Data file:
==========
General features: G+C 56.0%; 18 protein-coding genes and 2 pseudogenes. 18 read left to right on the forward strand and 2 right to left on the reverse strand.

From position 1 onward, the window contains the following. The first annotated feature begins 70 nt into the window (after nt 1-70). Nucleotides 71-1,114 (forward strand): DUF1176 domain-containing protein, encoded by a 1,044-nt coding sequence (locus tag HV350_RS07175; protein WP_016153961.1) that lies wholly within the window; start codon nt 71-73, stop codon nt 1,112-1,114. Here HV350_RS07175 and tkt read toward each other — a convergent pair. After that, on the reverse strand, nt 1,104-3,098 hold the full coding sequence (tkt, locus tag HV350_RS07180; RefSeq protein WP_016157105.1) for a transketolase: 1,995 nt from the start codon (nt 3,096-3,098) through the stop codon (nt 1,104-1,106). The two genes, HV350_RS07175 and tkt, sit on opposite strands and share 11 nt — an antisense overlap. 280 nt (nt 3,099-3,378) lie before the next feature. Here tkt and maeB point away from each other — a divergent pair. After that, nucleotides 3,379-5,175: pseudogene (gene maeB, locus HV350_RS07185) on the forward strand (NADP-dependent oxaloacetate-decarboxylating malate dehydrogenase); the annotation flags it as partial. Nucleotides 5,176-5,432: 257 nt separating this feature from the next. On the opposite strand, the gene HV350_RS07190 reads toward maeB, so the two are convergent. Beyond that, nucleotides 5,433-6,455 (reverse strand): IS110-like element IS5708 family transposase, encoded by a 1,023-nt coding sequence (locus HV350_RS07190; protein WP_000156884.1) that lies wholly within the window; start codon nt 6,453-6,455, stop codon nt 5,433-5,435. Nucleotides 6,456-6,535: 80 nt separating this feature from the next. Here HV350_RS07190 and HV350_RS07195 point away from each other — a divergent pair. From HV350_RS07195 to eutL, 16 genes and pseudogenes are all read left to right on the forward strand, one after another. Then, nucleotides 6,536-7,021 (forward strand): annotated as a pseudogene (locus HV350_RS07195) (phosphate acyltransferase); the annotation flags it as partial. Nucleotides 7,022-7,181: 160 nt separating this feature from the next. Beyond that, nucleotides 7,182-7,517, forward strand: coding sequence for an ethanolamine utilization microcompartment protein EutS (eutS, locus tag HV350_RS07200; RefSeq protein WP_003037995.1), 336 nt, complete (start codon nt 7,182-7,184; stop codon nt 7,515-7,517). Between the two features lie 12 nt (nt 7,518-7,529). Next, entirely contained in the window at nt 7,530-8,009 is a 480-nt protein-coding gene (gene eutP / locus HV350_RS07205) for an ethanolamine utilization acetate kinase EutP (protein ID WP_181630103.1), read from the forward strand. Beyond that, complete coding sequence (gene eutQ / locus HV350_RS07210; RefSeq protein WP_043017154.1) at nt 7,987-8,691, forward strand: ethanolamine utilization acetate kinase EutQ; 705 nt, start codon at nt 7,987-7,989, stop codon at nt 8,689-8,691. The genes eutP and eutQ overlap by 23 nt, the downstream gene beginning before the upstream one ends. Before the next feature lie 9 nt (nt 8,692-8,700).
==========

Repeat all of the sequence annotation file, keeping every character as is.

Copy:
General features: G+C 56.0%; 18 protein-coding genes and 2 pseudogenes. 18 read left to right on the forward strand and 2 right to left on the reverse strand.

From position 1 onward, the window contains the following. The first annotated feature begins 70 nt into the window (after nt 1-70). Nucleotides 71-1,114 (forward strand): DUF1176 domain-containing protein, encoded by a 1,044-nt coding sequence (locus tag HV350_RS07175; protein WP_016153961.1) that lies wholly within the window; start codon nt 71-73, stop codon nt 1,112-1,114. Here HV350_RS07175 and tkt read toward each other — a convergent pair. After that, on the reverse strand, nt 1,104-3,098 hold the full coding sequence (tkt, locus tag HV350_RS07180; RefSeq protein WP_016157105.1) for a transketolase: 1,995 nt from the start codon (nt 3,096-3,098) through the stop codon (nt 1,104-1,106). The two genes, HV350_RS07175 and tkt, sit on opposite strands and share 11 nt — an antisense overlap. 280 nt (nt 3,099-3,378) lie before the next feature. Here tkt and maeB point away from each other — a divergent pair. After that, nucleotides 3,379-5,175: pseudogene (gene maeB, locus HV350_RS07185) on the forward strand (NADP-dependent oxaloacetate-decarboxylating malate dehydrogenase); the annotation flags it as partial. Nucleotides 5,176-5,432: 257 nt separating this feature from the next. On the opposite strand, the gene HV350_RS07190 reads toward maeB, so the two are convergent. Beyond that, nucleotides 5,433-6,455 (reverse strand): IS110-like element IS5708 family transposase, encoded by a 1,023-nt coding sequence (locus HV350_RS07190; protein WP_000156884.1) that lies wholly within the window; start codon nt 6,453-6,455, stop codon nt 5,433-5,435. Nucleotides 6,456-6,535: 80 nt separating this feature from the next. Here HV350_RS07190 and HV350_RS07195 point away from each other — a divergent pair. From HV350_RS07195 to eutL, 16 genes and pseudogenes are all read left to right on the forward strand, one after another. Then, nucleotides 6,536-7,021 (forward strand): annotated as a pseudogene (locus HV350_RS07195) (phosphate acyltransferase); the annotation flags it as partial. Nucleotides 7,022-7,181: 160 nt separating this feature from the next. Beyond that, nucleotides 7,182-7,517, forward strand: coding sequence for an ethanolamine utilization microcompartment protein EutS (eutS, locus tag HV350_RS07200; RefSeq protein WP_003037995.1), 336 nt, complete (start codon nt 7,182-7,184; stop codon nt 7,515-7,517). Between the two features lie 12 nt (nt 7,518-7,529). Next, entirely contained in the window at nt 7,530-8,009 is a 480-nt protein-coding gene (gene eutP / locus HV350_RS07205) for an ethanolamine utilization acetate kinase EutP (protein ID WP_181630103.1), read from the forward strand. Beyond that, complete coding sequence (gene eutQ / locus HV350_RS07210; RefSeq protein WP_043017154.1) at nt 7,987-8,691, forward strand: ethanolamine utilization acetate kinase EutQ; 705 nt, start codon at nt 7,987-7,989, stop codon at nt 8,689-8,691. The genes eutP and eutQ overlap by 23 nt, the downstream gene beginning before the upstream one ends. Before the next feature lie 9 nt (nt 8,692-8,700).